By Alexander Bernstein
Each year, nearly 200 million people come in contact with Malaria. The World Health Organization (WHO) establishes that as of June 2011, this disease is the fifth leading cause of death in the world among low-income countries, accounting for 5.2% of all deaths or nearly half of a million people each year. Such devastation is mostly concentrated in Sub-Saharan Africa as the Malaria Consortium organization relates that nearly 89% of the near 900 thousand million malaria-caused deaths occur in this region. Although less poignant than the toll on human life, the financial burden of this disease is also consequential. While an estimated 1.7 billion dollars are spent each year to combat malaria, this number only constitutes a third of the financial commitment that the 2009 WHO World Malaria Report suggests is required to effectively lower the disease’s exposure by 75% by the year 2015.
As with any ailment, it is important to understand how it functions. What causes malaria, and why is it so devastating? The answer can be found in an unlikely partnership between the female Anophelesmosquito and the Plasmodium parasite. After about a week incubation period in the mosquito, the parasite becomes readily transmitted to a human host. Once inside a new subject, the Plasmodium, the most dangerous variety of which is P. falciparum, resides and multiplies in the liver from anywhere between several weeks and several months. Then, the parasite invades the red blood cells and its presence becomes manifest. For the fortunate individuals with uncomplicated malaria, ailment is generally limited to fever, swelling, and typical flu-like symptoms. For the less fortunate, however, severe malaria takes hold, and fatal blood abnormalities and organ failures are not uncommon.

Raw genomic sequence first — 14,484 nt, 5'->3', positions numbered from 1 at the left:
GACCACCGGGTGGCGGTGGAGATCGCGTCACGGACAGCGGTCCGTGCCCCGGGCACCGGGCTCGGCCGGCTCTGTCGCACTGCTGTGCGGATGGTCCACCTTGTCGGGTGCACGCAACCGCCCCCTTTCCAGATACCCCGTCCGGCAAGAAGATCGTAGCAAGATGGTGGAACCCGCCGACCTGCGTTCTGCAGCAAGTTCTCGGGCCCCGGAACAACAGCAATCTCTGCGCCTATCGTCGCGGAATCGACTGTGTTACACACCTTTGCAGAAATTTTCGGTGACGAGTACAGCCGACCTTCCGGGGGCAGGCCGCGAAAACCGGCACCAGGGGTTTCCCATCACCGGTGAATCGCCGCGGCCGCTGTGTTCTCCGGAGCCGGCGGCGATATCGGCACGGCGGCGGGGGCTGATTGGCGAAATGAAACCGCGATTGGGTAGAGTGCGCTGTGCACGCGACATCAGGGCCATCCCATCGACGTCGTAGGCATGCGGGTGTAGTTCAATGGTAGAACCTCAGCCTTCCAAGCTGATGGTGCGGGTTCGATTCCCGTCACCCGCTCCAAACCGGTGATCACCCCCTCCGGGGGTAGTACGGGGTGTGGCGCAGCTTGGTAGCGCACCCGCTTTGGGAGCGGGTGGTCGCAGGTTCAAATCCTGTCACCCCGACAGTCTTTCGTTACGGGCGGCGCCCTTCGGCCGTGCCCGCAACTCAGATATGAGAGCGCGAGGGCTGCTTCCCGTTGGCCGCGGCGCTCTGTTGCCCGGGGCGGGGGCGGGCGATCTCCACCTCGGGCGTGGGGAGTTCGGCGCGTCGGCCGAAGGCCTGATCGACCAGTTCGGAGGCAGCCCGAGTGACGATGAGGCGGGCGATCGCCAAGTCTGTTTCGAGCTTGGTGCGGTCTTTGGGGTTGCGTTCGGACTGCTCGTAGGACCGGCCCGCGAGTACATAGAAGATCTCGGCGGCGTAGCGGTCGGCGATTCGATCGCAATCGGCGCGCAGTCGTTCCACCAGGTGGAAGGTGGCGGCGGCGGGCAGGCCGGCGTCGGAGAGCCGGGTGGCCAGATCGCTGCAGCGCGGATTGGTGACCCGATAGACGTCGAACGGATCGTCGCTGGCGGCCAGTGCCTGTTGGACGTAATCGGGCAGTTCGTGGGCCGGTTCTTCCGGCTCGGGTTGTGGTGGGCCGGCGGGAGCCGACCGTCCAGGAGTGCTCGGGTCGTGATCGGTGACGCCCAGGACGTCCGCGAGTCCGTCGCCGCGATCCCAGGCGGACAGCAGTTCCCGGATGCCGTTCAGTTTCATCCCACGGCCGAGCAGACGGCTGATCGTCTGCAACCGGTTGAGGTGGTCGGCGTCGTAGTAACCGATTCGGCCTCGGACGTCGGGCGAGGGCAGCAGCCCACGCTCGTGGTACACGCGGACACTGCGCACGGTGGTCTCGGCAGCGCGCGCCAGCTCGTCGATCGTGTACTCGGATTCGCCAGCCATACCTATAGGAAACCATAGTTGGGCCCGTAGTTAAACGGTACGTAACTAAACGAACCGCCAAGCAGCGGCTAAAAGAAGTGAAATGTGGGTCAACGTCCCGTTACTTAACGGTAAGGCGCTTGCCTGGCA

Although progress has been made dealing with this disease, most current treatments focus on the prevention of heme crystals through the introduction of competitive inhibitors. However, such treatments that attempt to assist the immune response are becoming less effective as the parasite continues to evolve slight differences. A new methodology is necessary. Luckily, researchers from Imperial College London and CNRS of France think they might have the answer. These scientists have determined what they define as the “Achilles Heel” of the parasite: its transcription process. Two separate transcription inhibiting molecules have been determined. Initial ex-vivo experiments have shown that the introduction of these molecules attacks the parasite during its longest life stage and is therefore incredibly effective at killing the Plasmodium. Primary Imperial College London Researcher Matthew Fuchter is extremely optimistic about future prospects as he explains that early results indicate the new treatment’s ability to “rapidly kill off all traces of the parasite, acting at least as fast as the best currently available antimalarial drug.” Importantly, these novice molecules also address the issue of resistant parasites, as they appear to effectively deal with even the most resilient and rapidly adapting Plasmodiumstrains. Fuchter and his colleagues from France have been extremely pleased with these results and maintain that a cure for Malaria will be found within the next decade.